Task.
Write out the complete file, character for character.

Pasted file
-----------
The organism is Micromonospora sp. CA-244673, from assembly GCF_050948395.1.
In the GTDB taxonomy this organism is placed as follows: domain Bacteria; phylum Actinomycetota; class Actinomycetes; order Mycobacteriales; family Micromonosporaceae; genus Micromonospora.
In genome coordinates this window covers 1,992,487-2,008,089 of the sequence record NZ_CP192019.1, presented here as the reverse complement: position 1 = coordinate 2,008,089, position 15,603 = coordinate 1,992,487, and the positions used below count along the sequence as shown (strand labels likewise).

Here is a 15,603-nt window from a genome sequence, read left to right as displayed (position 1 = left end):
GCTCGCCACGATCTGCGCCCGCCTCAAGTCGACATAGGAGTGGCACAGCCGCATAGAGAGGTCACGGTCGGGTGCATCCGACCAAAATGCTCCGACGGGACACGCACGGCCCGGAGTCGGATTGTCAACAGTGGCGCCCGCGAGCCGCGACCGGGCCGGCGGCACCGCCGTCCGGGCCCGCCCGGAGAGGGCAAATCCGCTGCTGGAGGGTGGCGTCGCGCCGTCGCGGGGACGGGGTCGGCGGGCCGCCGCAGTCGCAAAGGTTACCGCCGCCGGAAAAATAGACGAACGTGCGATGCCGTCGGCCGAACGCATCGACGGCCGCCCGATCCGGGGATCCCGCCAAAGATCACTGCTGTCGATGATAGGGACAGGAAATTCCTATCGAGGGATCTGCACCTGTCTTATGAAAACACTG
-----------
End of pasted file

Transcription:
The organism is Micromonospora sp. CA-244673, from assembly GCF_050948395.1.
In the GTDB taxonomy this organism is placed as follows: domain Bacteria; phylum Actinomycetota; class Actinomycetes; order Mycobacteriales; family Micromonosporaceae; genus Micromonospora.
In genome coordinates this window covers 1,992,487-2,008,089 of the sequence record NZ_CP192019.1, presented here as the reverse complement: position 1 = coordinate 2,008,089, position 15,603 = coordinate 1,992,487, and the positions used below count along the sequence as shown (strand labels likewise).

Here is a 15,603-nt window from a genome sequence, read left to right as displayed (position 1 = left end):
GCTCGCCACGATCTGCGCCCGCCTCAAGTCGACATAGGAGTGGCACAGCCGCATAGAGAGGTCACGGTCGGGTGCATCCGACCAAAATGCTCCGACGGGACACGCACGGCCCGGAGTCGGATTGTCAACAGTGGCGCCCGCGAGCCGCGACCGGGCCGGCGGCACCGCCGTCCGGGCCCGCCCGGAGAGGGCAAATCCGCTGCTGGAGGGTGGCGTCGCGCCGTCGCGGGGACGGGGTCGGCGGGCCGCCGCAGTCGCAAAGGTTACCGCCGCCGGAAAAATAGACGAACGTGCGATGCCGTCGGCCGAACGCATCGACGGCCGCCCGATCCGGGGATCCCGCCAAAGATCACTGCTGTCGATGATAGGGACAGGAAATTCCTATCGAGGGATCTGCACCTGTCTTATGAAAACACTG